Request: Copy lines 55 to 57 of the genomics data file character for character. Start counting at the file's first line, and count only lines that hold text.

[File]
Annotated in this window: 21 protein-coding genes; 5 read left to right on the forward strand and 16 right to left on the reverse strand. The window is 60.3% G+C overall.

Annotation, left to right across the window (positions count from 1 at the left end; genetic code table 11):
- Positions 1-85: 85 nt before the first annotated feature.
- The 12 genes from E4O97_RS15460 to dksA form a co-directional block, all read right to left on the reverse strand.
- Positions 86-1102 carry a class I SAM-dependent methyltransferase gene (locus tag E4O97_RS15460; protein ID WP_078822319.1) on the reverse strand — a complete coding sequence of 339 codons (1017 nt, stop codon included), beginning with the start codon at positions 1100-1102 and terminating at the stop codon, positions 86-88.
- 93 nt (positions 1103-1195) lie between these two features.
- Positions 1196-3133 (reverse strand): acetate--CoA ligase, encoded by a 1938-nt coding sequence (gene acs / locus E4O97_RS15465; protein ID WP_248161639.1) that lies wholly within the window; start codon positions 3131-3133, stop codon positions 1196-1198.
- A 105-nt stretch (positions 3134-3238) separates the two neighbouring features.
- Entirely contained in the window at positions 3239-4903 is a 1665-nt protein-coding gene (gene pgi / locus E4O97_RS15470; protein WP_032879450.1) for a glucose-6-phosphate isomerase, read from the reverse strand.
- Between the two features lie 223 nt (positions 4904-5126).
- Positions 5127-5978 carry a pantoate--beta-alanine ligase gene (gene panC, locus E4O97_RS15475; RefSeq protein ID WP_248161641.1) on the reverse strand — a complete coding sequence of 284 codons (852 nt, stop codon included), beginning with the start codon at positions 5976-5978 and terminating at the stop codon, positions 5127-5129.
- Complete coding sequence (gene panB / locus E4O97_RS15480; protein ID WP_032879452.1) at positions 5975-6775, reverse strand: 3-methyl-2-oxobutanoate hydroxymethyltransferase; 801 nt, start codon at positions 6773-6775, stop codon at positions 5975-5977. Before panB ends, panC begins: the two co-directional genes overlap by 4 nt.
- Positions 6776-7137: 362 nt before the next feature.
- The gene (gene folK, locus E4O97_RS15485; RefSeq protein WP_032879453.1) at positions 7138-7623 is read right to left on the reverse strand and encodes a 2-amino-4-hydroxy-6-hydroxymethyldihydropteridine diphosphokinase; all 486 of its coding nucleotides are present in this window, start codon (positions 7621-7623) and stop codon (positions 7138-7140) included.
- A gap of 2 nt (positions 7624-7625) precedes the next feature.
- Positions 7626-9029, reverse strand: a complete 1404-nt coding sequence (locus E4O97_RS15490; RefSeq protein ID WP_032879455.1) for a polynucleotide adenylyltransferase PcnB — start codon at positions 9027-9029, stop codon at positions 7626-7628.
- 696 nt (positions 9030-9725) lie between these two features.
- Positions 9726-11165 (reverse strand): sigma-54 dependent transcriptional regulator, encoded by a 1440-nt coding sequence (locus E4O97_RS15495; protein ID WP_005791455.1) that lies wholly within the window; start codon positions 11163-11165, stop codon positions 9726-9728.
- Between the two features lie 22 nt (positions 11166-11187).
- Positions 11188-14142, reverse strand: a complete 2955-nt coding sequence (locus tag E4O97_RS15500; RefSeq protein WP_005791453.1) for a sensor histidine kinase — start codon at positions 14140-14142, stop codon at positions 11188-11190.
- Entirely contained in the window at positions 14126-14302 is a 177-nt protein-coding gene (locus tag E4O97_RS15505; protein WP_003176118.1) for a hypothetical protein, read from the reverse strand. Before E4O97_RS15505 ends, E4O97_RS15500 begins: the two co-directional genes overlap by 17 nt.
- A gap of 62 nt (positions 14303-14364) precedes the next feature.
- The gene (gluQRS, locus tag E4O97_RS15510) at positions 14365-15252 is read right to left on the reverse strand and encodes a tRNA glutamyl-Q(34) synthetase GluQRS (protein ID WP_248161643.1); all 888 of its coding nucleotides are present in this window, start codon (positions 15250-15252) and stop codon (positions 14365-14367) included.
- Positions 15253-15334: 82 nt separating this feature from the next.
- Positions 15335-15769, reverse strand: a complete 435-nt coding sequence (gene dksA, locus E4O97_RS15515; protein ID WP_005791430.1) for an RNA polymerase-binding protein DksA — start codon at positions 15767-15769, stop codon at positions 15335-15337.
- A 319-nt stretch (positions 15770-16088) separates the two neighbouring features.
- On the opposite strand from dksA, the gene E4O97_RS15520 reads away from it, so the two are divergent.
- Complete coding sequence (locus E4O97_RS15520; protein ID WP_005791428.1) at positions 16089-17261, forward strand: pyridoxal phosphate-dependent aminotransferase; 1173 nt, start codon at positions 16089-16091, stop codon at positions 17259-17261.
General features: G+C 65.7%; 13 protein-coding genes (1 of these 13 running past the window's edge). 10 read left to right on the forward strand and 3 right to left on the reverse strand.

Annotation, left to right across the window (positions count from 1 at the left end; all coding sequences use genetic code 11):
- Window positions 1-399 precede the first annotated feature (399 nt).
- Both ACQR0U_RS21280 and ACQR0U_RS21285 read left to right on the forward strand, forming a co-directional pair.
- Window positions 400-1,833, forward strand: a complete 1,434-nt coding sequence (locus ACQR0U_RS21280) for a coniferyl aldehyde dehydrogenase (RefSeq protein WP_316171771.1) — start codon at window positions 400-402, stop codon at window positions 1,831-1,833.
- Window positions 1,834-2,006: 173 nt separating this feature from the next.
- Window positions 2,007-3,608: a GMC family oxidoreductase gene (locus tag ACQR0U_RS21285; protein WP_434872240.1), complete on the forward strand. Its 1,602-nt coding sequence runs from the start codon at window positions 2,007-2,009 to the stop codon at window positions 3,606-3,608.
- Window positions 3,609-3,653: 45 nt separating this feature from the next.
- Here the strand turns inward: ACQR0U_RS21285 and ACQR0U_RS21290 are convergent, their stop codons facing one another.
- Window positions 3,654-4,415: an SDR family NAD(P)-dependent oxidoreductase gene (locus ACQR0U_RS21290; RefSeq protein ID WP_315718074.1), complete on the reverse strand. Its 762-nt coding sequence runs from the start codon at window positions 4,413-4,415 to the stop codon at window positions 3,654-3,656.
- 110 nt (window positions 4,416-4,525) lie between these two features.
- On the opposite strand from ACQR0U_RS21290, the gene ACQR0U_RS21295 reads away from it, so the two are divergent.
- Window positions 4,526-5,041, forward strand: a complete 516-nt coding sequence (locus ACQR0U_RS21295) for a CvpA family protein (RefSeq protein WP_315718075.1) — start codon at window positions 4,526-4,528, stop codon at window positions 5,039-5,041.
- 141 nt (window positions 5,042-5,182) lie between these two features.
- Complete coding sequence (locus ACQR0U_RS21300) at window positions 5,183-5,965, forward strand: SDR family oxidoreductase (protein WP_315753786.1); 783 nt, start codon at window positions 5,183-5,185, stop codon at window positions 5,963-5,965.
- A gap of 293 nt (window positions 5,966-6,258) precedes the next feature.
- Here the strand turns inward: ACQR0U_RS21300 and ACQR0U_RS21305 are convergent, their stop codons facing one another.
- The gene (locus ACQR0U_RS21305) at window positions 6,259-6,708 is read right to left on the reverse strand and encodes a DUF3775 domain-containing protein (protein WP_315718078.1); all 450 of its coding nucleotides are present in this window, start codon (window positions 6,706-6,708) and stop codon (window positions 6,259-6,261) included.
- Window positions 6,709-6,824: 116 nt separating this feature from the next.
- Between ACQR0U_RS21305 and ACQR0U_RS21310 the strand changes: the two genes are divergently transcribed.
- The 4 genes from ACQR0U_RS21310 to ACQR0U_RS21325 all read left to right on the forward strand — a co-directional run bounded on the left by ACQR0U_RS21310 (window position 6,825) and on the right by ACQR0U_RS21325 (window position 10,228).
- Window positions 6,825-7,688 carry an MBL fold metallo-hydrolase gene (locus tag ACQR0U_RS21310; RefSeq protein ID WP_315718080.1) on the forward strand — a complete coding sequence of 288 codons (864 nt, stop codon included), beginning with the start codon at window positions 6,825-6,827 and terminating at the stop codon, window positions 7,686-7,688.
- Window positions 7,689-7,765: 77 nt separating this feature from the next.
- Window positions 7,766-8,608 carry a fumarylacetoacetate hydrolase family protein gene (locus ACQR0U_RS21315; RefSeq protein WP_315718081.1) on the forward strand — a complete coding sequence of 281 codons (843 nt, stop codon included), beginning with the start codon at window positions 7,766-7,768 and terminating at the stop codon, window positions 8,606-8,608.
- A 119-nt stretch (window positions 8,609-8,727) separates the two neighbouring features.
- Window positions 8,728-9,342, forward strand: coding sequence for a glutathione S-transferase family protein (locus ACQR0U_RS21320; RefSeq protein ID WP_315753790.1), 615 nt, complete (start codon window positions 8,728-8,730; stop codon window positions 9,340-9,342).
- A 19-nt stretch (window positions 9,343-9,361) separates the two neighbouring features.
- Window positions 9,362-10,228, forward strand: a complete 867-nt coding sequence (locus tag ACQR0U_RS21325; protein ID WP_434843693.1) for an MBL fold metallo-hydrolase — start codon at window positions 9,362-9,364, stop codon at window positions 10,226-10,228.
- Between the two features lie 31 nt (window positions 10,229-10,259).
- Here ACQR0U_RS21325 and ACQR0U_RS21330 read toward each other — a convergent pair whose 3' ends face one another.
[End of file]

- A 19-nt stretch (window positions 9,343-9,361) separates the two neighbouring features.
- Window positions 9,362-10,228, forward strand: a complete 867-nt coding sequence (locus tag ACQR0U_RS21325; protein ID WP_434843693.1) for an MBL fold metallo-hydrolase — start codon at window positions 9,362-9,364, stop codon at window positions 10,226-10,228.
- Between the two features lie 31 nt (window positions 10,229-10,259).